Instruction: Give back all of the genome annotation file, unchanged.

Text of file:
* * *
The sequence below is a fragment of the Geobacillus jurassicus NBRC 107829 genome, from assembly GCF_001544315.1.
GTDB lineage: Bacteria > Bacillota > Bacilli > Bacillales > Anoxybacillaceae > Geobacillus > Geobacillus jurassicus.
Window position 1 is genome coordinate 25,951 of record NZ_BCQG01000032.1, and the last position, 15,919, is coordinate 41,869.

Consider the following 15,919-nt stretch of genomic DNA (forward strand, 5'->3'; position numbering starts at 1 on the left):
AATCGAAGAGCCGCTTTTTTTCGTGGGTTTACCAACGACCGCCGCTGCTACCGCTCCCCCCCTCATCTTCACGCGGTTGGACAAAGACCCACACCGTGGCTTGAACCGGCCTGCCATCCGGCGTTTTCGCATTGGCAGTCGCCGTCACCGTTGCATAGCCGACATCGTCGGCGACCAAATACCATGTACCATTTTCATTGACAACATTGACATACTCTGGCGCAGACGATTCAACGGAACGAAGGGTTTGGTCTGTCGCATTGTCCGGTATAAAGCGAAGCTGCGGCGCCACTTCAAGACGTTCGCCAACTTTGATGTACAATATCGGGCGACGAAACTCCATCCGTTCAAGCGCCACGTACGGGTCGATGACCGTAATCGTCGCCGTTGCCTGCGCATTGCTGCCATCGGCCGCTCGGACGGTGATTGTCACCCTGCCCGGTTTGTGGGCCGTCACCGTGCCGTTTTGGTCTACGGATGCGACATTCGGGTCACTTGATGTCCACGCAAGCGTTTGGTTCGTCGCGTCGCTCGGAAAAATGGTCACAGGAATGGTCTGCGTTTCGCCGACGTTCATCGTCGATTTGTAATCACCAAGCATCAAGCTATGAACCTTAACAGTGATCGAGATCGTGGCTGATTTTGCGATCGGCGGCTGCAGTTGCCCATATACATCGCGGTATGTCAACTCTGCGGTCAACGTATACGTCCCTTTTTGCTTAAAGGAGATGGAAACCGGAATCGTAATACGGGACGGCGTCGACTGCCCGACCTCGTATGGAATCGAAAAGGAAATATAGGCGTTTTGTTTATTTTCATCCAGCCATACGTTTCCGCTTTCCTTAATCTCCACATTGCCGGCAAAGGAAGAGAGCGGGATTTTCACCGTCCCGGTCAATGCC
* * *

The sequence below is a fragment of the Geobacillus jurassicus NBRC 107829 genome, from assembly GCF_001544315.1.
GTDB lineage: Bacteria > Bacillota > Bacilli > Bacillales > Anoxybacillaceae > Geobacillus > Geobacillus jurassicus.
Window position 1 is genome coordinate 25,951 of record NZ_BCQG01000032.1, and the last position, 15,919, is coordinate 41,869.

Consider the following 15,919-nt stretch of genomic DNA (forward strand, 5'->3'; position numbering starts at 1 on the left):
AATCGAAGAGCCGCTTTTTTTCGTGGGTTTACCAACGACCGCCGCTGCTACCGCTCCCCCCCTCATCTTCACGCGGTTGGACAAAGACCCACACCGTGGCTTGAACCGGCCTGCCATCCGGCGTTTTCGCATTGGCAGTCGCCGTCACCGTTGCATAGCCGACATCGTCGGCGACCAAATACCATGTACCATTTTCATTGACAACATTGACATACTCTGGCGCAGACGATTCAACGGAACGAAGGGTTTGGTCTGTCGCATTGTCCGGTATAAAGCGAAGCTGCGGCGCCACTTCAAGACGTTCGCCAACTTTGATGTACAATATCGGGCGACGAAACTCCATCCGTTCAAGCGCCACGTACGGGTCGATGACCGTAATCGTCGCCGTTGCCTGCGCATTGCTGCCATCGGCCGCTCGGACGGTGATTGTCACCCTGCCCGGTTTGTGGGCCGTCACCGTGCCGTTTTGGTCTACGGATGCGACATTCGGGTCACTTGATGTCCACGCAAGCGTTTGGTTCGTCGCGTCGCTCGGAAAAATGGTCACAGGAATGGTCTGCGTTTCGCCGACGTTCATCGTCGATTTGTAATCACCAAGCATCAAGCTATGAACCTTAACAGTGATCGAGATCGTGGCTGATTTTGCGATCGGCGGCTGCAGTTGCCCATATACATCGCGGTATGTCAACTCTGCGGTCAACGTATACGTCCCTTTTTGCTTAAAGGAGATGGAAACCGGAATCGTAATACGGGACGGCGTCGACTGCCCGACCTCGTATGGAATCGAAAAGGAAATATAGGCGTTTTGTTTATTTTCATCCAGCCATACGTTTCCGCTTTCCTTAATCTCCACATTGCCGGCAAAGGAAGAGAGCGGGATTTTCACCGTCCCGGTCAATGCC